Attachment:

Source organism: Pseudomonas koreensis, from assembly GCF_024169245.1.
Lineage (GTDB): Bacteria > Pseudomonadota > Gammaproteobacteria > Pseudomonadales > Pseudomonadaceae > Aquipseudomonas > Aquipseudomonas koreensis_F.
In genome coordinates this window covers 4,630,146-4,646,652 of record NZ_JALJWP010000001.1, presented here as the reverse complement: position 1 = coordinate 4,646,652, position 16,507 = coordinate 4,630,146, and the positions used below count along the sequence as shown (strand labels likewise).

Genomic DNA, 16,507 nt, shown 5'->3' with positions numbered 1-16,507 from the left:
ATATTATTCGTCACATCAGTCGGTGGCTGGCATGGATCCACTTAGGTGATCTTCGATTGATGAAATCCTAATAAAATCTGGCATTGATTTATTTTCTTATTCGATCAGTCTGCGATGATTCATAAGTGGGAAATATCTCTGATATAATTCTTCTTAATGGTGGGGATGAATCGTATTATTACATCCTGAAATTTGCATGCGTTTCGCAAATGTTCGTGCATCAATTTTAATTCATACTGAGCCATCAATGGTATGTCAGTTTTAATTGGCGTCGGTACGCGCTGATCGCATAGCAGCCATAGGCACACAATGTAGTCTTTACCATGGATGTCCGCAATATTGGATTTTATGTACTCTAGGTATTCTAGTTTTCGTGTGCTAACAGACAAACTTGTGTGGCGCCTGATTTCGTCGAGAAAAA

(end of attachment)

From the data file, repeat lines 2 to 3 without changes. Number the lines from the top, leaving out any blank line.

Lineage (GTDB): Bacteria > Pseudomonadota > Gammaproteobacteria > Pseudomonadales > Pseudomonadaceae > Aquipseudomonas > Aquipseudomonas koreensis_F.
In genome coordinates this window covers 4,630,146-4,646,652 of record NZ_JALJWP010000001.1, presented here as the reverse complement: position 1 = coordinate 4,646,652, position 16,507 = coordinate 4,630,146, and the positions used below count along the sequence as shown (strand labels likewise).